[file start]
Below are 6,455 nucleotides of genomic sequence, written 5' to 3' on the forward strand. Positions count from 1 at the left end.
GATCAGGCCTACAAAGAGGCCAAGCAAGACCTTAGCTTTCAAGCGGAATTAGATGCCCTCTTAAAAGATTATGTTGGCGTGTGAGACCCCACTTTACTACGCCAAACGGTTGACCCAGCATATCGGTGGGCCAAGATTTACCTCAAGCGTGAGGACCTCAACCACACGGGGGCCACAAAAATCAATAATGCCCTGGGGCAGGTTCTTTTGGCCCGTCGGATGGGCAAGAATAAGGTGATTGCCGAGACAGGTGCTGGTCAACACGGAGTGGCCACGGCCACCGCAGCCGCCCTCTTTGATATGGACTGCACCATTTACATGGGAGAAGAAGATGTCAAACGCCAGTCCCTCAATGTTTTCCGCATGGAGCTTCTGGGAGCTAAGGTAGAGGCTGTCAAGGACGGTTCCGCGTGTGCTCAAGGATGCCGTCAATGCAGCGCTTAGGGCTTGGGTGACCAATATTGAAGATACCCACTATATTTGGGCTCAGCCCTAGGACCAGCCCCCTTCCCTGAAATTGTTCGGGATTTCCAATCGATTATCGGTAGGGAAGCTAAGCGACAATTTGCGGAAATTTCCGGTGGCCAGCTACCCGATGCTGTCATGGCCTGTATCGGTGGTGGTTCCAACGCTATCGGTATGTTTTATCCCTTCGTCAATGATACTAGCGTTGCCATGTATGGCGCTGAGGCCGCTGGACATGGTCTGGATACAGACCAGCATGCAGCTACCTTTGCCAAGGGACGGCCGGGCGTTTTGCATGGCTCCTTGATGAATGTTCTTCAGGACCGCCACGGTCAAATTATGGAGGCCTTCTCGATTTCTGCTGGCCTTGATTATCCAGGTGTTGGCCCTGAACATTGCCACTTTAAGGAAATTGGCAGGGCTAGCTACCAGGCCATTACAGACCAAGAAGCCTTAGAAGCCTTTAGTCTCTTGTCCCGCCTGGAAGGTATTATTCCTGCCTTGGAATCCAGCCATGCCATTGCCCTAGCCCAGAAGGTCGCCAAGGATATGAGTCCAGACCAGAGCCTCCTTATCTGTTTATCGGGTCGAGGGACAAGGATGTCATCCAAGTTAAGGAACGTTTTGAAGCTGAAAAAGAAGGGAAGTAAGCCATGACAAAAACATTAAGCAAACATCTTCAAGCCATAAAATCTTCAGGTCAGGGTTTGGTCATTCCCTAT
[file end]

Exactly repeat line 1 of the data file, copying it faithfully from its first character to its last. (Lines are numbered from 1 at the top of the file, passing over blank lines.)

Below are 6,455 nucleotides of genomic sequence, written 5' to 3' on the forward strand. Positions count from 1 at the left end.